Background: Chromosomal translocation-induced expression of the chromatin modifying oncofusion protein MLL-AF9 promotes acute myelocytic leukemia (AML). Whereas WNT/β-catenin signaling has previously been shown to support MLL-AF9-driven leukemogenesis, the mechanism underlying this relationship remains unclear. Methods: We used two novel small molecules targeting WNT signaling as well as a genetically modified mouse model that allow targeted deletion of the WNT protein chaperone Wntless (WLS) to evaluate the role of WNT signaling in AML progression. ATAC-seq and transcriptome profiling were deployed to understand the cellular consequences of disrupting a WNT signaling in leukemic initiating cells (LICs). Findings: We identified Six1 to be a WNT-controlled target gene in MLL-AF9-transformed leukemic initiating cells (LICs). MLL-AF9 alters the accessibility of Six1 DNA to the transcriptional effector TCF7L2, a transducer of WNT/β-catenin gene expression changes. Disruption of WNT/SIX1 signaling using inhibitors of the Wnt signaling delays the development of AML. Interpretation: By rendering TCF/LEF-binding elements controlling Six1 accessible to TCF7L2, MLL-AF9 promotes WNT/β-catenin-dependent growth of LICs. Small molecules disrupting WNT/β-catenin signaling block Six1 expression thereby disrupting leukemia driven by MLL fusion proteins.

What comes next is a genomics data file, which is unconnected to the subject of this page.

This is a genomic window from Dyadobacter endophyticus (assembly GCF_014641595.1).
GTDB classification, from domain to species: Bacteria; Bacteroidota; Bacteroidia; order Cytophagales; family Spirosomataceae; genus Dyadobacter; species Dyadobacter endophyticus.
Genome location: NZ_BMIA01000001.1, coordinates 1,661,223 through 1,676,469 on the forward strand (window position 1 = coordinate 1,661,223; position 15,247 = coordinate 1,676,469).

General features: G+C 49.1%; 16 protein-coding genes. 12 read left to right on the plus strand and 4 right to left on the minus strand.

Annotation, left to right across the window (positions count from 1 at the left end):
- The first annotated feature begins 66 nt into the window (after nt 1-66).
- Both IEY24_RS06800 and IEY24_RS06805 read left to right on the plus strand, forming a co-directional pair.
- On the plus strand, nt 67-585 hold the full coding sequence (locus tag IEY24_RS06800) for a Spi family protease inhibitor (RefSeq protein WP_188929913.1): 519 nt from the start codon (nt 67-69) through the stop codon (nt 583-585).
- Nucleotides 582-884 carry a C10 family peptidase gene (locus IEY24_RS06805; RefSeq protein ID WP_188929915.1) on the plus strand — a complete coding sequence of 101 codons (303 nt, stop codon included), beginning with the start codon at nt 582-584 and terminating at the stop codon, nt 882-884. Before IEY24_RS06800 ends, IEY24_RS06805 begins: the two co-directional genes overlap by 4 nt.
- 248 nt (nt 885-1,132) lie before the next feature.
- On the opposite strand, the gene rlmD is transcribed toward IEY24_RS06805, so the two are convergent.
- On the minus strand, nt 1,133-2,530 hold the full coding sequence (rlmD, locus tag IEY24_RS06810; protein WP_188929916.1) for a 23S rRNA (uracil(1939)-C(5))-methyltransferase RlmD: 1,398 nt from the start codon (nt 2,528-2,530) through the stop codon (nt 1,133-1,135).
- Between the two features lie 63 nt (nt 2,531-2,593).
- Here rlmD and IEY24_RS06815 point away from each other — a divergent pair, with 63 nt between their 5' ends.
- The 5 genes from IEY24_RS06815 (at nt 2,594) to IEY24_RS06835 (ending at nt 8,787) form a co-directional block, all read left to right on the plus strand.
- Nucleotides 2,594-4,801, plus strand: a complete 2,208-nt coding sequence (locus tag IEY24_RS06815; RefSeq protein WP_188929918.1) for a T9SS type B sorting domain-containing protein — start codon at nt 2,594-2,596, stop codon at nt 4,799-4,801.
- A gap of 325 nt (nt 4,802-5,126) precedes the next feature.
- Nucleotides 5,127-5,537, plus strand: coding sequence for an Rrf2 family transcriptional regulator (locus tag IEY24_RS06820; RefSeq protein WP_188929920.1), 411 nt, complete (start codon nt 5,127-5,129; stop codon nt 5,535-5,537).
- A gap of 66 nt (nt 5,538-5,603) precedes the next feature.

ASJC Scopus subject areas
- Biochemistry, Genetics and Molecular Biology(all)